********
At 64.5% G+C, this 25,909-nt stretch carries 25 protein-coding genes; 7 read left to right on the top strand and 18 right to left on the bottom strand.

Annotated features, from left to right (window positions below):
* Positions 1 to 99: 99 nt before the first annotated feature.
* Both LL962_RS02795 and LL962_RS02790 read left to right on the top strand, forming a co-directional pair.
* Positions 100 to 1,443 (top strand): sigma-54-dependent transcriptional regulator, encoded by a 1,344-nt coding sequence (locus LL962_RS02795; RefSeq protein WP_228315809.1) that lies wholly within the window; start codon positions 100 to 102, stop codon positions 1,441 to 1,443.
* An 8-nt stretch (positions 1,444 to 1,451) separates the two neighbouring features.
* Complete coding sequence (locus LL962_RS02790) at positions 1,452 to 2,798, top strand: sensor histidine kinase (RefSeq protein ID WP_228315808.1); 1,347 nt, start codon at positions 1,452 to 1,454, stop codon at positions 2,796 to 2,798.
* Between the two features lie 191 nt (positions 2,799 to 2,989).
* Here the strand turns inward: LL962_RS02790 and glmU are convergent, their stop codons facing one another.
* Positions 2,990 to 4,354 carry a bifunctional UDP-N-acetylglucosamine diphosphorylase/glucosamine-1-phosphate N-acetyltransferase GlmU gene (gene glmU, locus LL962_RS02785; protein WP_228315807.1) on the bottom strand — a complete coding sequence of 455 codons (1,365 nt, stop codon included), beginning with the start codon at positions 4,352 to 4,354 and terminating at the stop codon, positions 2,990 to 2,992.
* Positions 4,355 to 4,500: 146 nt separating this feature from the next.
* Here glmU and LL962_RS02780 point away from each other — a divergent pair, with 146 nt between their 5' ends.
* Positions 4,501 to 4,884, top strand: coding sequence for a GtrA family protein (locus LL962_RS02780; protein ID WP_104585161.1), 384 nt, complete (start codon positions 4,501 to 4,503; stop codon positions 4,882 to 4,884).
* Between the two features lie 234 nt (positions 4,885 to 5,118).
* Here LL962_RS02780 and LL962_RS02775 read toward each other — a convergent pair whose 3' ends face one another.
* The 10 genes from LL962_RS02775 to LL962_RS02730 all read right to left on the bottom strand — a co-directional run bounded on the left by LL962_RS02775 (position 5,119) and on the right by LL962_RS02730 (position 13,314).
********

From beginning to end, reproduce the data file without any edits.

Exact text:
At 64.5% G+C, this 25,909-nt stretch carries 25 protein-coding genes; 7 read left to right on the top strand and 18 right to left on the bottom strand.

Annotated features, from left to right (window positions below):
* Positions 1 to 99: 99 nt before the first annotated feature.
* Both LL962_RS02795 and LL962_RS02790 read left to right on the top strand, forming a co-directional pair.
* Positions 100 to 1,443 (top strand): sigma-54-dependent transcriptional regulator, encoded by a 1,344-nt coding sequence (locus LL962_RS02795; RefSeq protein WP_228315809.1) that lies wholly within the window; start codon positions 100 to 102, stop codon positions 1,441 to 1,443.
* An 8-nt stretch (positions 1,444 to 1,451) separates the two neighbouring features.
* Complete coding sequence (locus LL962_RS02790) at positions 1,452 to 2,798, top strand: sensor histidine kinase (RefSeq protein ID WP_228315808.1); 1,347 nt, start codon at positions 1,452 to 1,454, stop codon at positions 2,796 to 2,798.
* Between the two features lie 191 nt (positions 2,799 to 2,989).
* Here the strand turns inward: LL962_RS02790 and glmU are convergent, their stop codons facing one another.
* Positions 2,990 to 4,354 carry a bifunctional UDP-N-acetylglucosamine diphosphorylase/glucosamine-1-phosphate N-acetyltransferase GlmU gene (gene glmU, locus LL962_RS02785; protein WP_228315807.1) on the bottom strand — a complete coding sequence of 455 codons (1,365 nt, stop codon included), beginning with the start codon at positions 4,352 to 4,354 and terminating at the stop codon, positions 2,990 to 2,992.
* Positions 4,355 to 4,500: 146 nt separating this feature from the next.
* Here glmU and LL962_RS02780 point away from each other — a divergent pair, with 146 nt between their 5' ends.
* Positions 4,501 to 4,884, top strand: coding sequence for a GtrA family protein (locus LL962_RS02780; protein ID WP_104585161.1), 384 nt, complete (start codon positions 4,501 to 4,503; stop codon positions 4,882 to 4,884).
* Between the two features lie 234 nt (positions 4,885 to 5,118).
* Here LL962_RS02780 and LL962_RS02775 read toward each other — a convergent pair whose 3' ends face one another.
* The 10 genes from LL962_RS02775 to LL962_RS02730 all read right to left on the bottom strand — a co-directional run bounded on the left by LL962_RS02775 (position 5,119) and on the right by LL962_RS02730 (position 13,314).